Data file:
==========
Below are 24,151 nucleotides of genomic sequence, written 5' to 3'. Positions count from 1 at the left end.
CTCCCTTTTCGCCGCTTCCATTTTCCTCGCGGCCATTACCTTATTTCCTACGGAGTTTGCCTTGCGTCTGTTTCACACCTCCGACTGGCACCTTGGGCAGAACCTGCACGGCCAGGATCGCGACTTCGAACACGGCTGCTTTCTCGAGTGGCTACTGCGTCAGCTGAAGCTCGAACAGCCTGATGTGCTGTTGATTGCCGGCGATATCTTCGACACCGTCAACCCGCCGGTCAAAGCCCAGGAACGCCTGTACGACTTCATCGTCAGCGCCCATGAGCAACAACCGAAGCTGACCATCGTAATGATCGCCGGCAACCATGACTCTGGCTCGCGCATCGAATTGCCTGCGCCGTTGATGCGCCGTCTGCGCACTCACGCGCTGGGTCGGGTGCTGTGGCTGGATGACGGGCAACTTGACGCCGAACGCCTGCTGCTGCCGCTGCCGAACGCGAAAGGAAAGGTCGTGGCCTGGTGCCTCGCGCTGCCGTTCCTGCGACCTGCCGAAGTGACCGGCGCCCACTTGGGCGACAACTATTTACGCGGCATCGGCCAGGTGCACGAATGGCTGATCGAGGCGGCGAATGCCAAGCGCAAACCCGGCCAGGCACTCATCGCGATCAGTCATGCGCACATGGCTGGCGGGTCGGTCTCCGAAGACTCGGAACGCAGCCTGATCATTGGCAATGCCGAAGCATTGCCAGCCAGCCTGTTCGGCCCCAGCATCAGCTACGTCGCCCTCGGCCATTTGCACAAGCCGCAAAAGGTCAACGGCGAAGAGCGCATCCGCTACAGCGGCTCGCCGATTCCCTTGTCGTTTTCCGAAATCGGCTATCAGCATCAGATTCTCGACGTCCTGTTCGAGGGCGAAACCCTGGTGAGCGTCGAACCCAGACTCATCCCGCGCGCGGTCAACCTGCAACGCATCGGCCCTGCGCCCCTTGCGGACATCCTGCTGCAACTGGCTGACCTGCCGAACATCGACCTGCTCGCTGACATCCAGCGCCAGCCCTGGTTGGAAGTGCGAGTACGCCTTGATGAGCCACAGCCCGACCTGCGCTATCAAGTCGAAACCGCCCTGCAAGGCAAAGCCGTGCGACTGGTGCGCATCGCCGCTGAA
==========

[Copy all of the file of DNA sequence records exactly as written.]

Below are 24,151 nucleotides of genomic sequence, written 5' to 3'. Positions count from 1 at the left end.
CTCCCTTTTCGCCGCTTCCATTTTCCTCGCGGCCATTACCTTATTTCCTACGGAGTTTGCCTTGCGTCTGTTTCACACCTCCGACTGGCACCTTGGGCAGAACCTGCACGGCCAGGATCGCGACTTCGAACACGGCTGCTTTCTCGAGTGGCTACTGCGTCAGCTGAAGCTCGAACAGCCTGATGTGCTGTTGATTGCCGGCGATATCTTCGACACCGTCAACCCGCCGGTCAAAGCCCAGGAACGCCTGTACGACTTCATCGTCAGCGCCCATGAGCAACAACCGAAGCTGACCATCGTAATGATCGCCGGCAACCATGACTCTGGCTCGCGCATCGAATTGCCTGCGCCGTTGATGCGCCGTCTGCGCACTCACGCGCTGGGTCGGGTGCTGTGGCTGGATGACGGGCAACTTGACGCCGAACGCCTGCTGCTGCCGCTGCCGAACGCGAAAGGAAAGGTCGTGGCCTGGTGCCTCGCGCTGCCGTTCCTGCGACCTGCCGAAGTGACCGGCGCCCACTTGGGCGACAACTATTTACGCGGCATCGGCCAGGTGCACGAATGGCTGATCGAGGCGGCGAATGCCAAGCGCAAACCCGGCCAGGCACTCATCGCGATCAGTCATGCGCACATGGCTGGCGGGTCGGTCTCCGAAGACTCGGAACGCAGCCTGATCATTGGCAATGCCGAAGCATTGCCAGCCAGCCTGTTCGGCCCCAGCATCAGCTACGTCGCCCTCGGCCATTTGCACAAGCCGCAAAAGGTCAACGGCGAAGAGCGCATCCGCTACAGCGGCTCGCCGATTCCCTTGTCGTTTTCCGAAATCGGCTATCAGCATCAGATTCTCGACGTCCTGTTCGAGGGCGAAACCCTGGTGAGCGTCGAACCCAGACTCATCCCGCGCGCGGTCAACCTGCAACGCATCGGCCCTGCGCCCCTTGCGGACATCCTGCTGCAACTGGCTGACCTGCCGAACATCGACCTGCTCGCTGACATCCAGCGCCAGCCCTGGTTGGAAGTGCGAGTACGCCTTGATGAGCCACAGCCCGACCTGCGCTATCAAGTCGAAACCGCCCTGCAAGGCAAAGCCGTGCGACTGGTGCGCATCGCCGCTGAA